Q: Our neighbor in our townhouse community wastes an excessive amount of water cleaning her sidewalk and driveway. We have asked her not to waste water, but she responds that it is covered by her maintenance dues, so there is no reason to worry about it. I am troubled by her waste of valuable resources. Is she allowed to get away with this? – Marilyn
A: Conservation of water resources is a serious issue and should be taken seriously by everyone. However, I am unaware of any state laws that forbid hosing off a person's sidewalk and driveway. You may want to check your individual city's code to see if there are any local ordinances where you live. You can usually find a link to this information on its website. Also, your community association may have specific restrictions about this sort of behavior.
Even without a particular limitation in place, I have seen associations assess an individual homeowner who abuses a community resource, causing the bills to rise for the whole community.
There are rules that cover other aspects of water use that affect homeowners, however. Irrigation restrictions, and especially the use of automatic sprinklers, are restricted, and misuse can cause heavy fines. All homeowners should know and follow the rules for their area.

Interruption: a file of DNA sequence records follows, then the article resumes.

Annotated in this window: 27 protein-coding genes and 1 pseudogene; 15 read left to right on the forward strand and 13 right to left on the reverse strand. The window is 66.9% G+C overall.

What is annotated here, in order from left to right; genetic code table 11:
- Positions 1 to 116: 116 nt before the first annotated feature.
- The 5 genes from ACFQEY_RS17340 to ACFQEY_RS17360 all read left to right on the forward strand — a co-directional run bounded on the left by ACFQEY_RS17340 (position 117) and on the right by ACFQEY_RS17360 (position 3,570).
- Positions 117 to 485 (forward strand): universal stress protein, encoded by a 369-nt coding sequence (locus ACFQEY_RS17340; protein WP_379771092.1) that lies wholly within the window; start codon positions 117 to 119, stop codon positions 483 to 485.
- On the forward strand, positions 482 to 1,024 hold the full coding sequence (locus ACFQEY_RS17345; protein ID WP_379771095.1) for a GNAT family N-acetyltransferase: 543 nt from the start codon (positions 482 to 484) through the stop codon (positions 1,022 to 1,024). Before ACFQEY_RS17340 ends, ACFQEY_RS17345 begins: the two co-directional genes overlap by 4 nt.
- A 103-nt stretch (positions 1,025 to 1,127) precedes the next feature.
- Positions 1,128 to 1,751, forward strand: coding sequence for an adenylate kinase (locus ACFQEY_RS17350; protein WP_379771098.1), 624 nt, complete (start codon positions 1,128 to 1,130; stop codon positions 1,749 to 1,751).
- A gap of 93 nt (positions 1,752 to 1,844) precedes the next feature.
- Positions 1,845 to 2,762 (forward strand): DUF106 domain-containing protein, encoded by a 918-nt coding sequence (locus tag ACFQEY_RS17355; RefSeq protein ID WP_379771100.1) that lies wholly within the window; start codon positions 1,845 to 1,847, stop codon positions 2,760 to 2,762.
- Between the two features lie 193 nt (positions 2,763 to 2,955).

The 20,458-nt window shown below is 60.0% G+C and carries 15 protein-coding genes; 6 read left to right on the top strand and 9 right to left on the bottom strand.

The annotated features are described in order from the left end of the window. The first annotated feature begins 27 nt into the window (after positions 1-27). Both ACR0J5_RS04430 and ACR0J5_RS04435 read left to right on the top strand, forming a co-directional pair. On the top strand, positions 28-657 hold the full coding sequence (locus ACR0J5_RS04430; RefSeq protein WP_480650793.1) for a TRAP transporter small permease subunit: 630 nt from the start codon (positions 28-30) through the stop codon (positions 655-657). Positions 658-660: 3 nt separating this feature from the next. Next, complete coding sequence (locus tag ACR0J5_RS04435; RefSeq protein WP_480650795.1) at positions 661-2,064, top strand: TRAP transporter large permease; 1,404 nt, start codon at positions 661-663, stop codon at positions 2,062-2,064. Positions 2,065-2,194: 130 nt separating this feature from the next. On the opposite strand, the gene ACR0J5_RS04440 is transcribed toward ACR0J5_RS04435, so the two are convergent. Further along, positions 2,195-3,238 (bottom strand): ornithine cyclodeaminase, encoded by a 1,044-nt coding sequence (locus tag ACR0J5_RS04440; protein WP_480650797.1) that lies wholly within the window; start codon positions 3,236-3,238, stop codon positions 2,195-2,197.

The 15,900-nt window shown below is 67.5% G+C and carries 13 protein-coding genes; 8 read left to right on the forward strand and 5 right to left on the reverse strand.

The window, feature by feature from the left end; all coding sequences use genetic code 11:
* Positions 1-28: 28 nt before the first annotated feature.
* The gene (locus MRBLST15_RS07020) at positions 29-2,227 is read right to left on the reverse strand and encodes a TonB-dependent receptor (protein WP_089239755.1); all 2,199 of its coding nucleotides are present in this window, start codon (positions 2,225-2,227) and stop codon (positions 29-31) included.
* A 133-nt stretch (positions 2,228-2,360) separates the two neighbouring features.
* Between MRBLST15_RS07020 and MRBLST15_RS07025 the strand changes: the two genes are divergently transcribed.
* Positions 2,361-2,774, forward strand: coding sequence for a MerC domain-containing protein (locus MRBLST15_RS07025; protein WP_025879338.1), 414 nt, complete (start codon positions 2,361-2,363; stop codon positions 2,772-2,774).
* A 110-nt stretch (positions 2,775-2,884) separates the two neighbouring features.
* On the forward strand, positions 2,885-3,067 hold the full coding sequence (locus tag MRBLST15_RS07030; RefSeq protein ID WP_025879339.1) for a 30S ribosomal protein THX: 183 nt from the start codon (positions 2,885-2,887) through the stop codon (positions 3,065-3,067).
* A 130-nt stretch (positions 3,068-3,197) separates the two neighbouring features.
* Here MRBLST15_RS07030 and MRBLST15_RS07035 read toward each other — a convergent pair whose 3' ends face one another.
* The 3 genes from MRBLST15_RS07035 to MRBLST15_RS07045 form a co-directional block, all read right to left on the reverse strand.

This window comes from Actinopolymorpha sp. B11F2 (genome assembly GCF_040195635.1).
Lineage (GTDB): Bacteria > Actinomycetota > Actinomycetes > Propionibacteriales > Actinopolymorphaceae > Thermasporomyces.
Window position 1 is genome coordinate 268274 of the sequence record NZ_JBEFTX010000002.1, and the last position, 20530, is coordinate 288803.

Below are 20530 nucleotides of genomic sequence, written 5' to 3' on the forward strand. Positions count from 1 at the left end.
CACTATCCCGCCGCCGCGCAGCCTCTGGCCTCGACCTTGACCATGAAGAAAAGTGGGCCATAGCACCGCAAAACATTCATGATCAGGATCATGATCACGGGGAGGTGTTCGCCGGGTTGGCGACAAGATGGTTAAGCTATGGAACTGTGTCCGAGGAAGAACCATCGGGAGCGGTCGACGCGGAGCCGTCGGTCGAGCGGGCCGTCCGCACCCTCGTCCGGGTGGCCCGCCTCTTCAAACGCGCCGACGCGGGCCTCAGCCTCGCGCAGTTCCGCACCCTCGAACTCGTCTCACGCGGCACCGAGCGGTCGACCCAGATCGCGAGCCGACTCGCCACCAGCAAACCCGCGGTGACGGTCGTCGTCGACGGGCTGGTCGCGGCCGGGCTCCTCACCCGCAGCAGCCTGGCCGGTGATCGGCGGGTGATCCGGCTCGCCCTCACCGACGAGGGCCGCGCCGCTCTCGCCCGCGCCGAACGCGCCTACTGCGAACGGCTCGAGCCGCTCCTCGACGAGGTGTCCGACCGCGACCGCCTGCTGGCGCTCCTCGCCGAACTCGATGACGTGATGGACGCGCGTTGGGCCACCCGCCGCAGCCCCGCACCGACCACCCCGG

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Besides curbing your neighbor's cleaning streak, there are other ways you can help conserve water. Try replacing your faucet aerators with models rated for less than 1.5 gallons per minute; encourage your community to only water the lawn when needed; install low flow appliances and shower heads; and make sure your toilets do not leak. Believe it or not, a leaky toilet can waste more than 200 gallons per day, which may be more than your neighbor uses cleaning her walks.
ABOUT THE WRITER
Gary M. Singer is a Florida attorney and board-certified as an expert in real estate law by the Florida Bar. He practices real estate, business litigation and contract law from his office in Sunrise, Fla. He is the chairman of the Real Estate Section of the Broward County Bar Association and is a co-host of the weekly radio show Legal News and Review. He frequently consults on general real estate matters and trends in Florida with various companies across the nation. Send him questions online at www.sunsentinel.com/askpro or follow him on Twitter @GarySingerLaw.